Hawaii Real Estate

The mantra in real estate has always been "location, location, location." Hawaii boasts some serious location. All of the inhabitable islands of Hawaii have a great climate, great views and beach access. However, a great location has its price. Hawaii has one of the most expensive housing markets in the nation.

Types of Ownership

There are two types of property ownership in Hawaii – Fee Simple (FS) and Leasehold (LH). Before you buy a property in Hawaii, you should know what the difference between FS and LH is. On this page, we provide you with some useful information about the two types of ownership. We also give you some tips, where to look for your future Hawaii home.

Fee Simple (FS): With a fee simple property, you own the land and the structures on it. This is the typical form of ownership that you can find everywhere. In Hawaii, it is possible for foreigners to own land since the late 1800s.

Advantage: You own the land that your home is built on and you don't have to pay a monthly lease.

Disadvantage: Higher purchase price.

Leasehold (LH): Buying a leasehold property means that you own the improvements on the land, but not the land itself. The ground leases are mostly negotiated for a term of 55 years and when the time is up you (or your heir) will have to renegotiate with the property owners, who are not obliged to extend or renegotiate the lease.

Advantage: Initial purchase price mostly lower than with fee simple properties and the lease can be a tax advantage.

Disadvantage: Extra monthly costs through lease and insecurity about future of lease after end of term.

What is Available to Buy?

Today, state, county and the federal government own 39 percent of all Hawaiian land. About 37 percent of the land is up for private individual ownership.

Most of the islands offer a variety of Hawaii MLS options. These options range in availability and cost from island to island. They include: single-family homes, multi-family homes with an “ohana dwelling,” condos, vacant lots and commercial properties and timeshare. Let's take a look at the most popular options:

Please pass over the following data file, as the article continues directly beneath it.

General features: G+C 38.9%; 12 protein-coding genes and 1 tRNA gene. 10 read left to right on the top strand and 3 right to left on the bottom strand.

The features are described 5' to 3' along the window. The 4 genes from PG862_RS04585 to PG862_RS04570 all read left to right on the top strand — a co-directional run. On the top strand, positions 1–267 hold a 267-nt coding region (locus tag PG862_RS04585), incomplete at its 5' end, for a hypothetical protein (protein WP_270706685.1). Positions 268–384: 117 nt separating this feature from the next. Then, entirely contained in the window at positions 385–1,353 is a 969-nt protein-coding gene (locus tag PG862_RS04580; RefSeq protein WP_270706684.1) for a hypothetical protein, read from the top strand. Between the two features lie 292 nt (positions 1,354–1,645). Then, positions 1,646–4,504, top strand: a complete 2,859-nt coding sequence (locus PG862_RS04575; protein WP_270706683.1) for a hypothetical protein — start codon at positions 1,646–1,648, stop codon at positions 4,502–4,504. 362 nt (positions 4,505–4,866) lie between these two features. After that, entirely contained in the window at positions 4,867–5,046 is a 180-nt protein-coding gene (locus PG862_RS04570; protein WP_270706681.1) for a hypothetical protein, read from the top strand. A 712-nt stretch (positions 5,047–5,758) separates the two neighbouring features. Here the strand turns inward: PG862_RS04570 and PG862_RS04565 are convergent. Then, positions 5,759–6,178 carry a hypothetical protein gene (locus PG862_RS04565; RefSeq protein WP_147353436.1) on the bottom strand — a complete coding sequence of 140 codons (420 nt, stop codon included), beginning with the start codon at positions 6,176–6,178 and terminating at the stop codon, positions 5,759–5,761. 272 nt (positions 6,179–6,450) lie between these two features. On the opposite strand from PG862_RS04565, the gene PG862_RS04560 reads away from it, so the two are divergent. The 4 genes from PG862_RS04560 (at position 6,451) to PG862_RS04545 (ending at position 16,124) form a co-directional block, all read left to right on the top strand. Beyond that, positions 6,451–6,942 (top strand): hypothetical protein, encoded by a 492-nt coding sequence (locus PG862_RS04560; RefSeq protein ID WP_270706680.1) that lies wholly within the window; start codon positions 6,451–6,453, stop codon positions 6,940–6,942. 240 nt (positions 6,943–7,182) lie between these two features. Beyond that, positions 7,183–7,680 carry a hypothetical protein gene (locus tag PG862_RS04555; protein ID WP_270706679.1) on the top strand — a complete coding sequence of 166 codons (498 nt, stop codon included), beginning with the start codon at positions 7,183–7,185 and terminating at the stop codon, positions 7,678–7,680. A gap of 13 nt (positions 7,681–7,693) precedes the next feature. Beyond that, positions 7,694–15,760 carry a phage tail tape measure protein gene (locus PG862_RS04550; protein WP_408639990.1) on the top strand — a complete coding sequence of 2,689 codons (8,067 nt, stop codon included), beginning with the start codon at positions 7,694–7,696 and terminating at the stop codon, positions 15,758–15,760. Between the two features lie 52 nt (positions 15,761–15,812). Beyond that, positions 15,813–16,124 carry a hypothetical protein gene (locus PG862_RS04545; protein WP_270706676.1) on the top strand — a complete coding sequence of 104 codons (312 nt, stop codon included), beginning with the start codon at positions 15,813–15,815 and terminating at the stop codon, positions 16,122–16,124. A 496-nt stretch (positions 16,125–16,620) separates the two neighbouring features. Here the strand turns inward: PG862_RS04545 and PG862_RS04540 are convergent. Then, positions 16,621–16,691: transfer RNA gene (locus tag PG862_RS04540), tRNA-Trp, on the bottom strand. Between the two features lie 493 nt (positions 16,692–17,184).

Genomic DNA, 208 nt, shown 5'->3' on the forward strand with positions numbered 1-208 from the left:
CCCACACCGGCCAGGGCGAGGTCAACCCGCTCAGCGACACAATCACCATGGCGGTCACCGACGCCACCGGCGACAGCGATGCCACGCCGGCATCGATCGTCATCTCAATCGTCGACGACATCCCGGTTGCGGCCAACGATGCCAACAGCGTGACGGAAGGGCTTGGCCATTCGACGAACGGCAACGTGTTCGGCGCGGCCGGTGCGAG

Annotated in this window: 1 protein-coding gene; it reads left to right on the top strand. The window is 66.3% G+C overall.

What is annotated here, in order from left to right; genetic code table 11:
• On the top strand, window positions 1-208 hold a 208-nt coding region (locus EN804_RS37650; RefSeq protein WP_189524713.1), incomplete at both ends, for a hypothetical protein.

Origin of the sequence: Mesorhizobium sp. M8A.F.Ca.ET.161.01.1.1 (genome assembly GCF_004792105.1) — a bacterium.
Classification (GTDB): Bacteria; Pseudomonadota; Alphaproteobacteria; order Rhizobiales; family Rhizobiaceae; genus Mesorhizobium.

Single Family HomeSingle-Family Homes: According to Hawaii mortgage brokers, single-family is the most popular type of home ownership. Many new single-family homes are being built in Hawaii. As the owner of a single-family home you are responsible for all costs for the house and property.

condoCondominiums: Condos are gaining in popularity in Hawaii, especially since single-family homes are expensive. With condos you own “the paint in.” They are a group of separate homes or apartments that share common space and amenities like parking lots, pools, BBQ areas, laundry facilities, recreational areas, such as tennis courts, golf courses etc. Condos generally cost owners a monthly maintenance fee that goes to the upkeep of the common areas.

Timeshare: Timeshares have become popular in the U.S. over the past thirty years. Basically, what happens is that you buy the ownership of a piece of property (usually a resort-like accommodation with amenities) for a certain period of time each year for a certain amount of years. Most timeshares are set up so that you can trade time at different resorts with other timeshare owners. They can also be bought and sold on the timeshare resale market to avoid the wholesale prices offered through the resorts. A timeshare may be the right option if you are only looking to spend short periods of time in Hawaii every year.

What is an “Ohana Dwelling”?

An "ohana dwelling" is a cottage on the property of a main dwelling. Each county in Hawaii has its own rules and regulations concerning these units. Ohana dwellings come in handy for homeowners when it's time to pay the mortgage as monthly rental prices for a cottage can bring in an extra few hundred or thousand dollars per month.

How much will it cost?

Real estate in Hawaii is expensive. According to the Honolulu Board of Realtors, the median sales price for a single-family home on Oahu was $760,000 in June 2016, a 8.6% increase from the median price in June 2015 ($700,000). The median price of an Oahu condo was $405,500 in June 2016, a 19.6% increase from June 2015 ($338,500).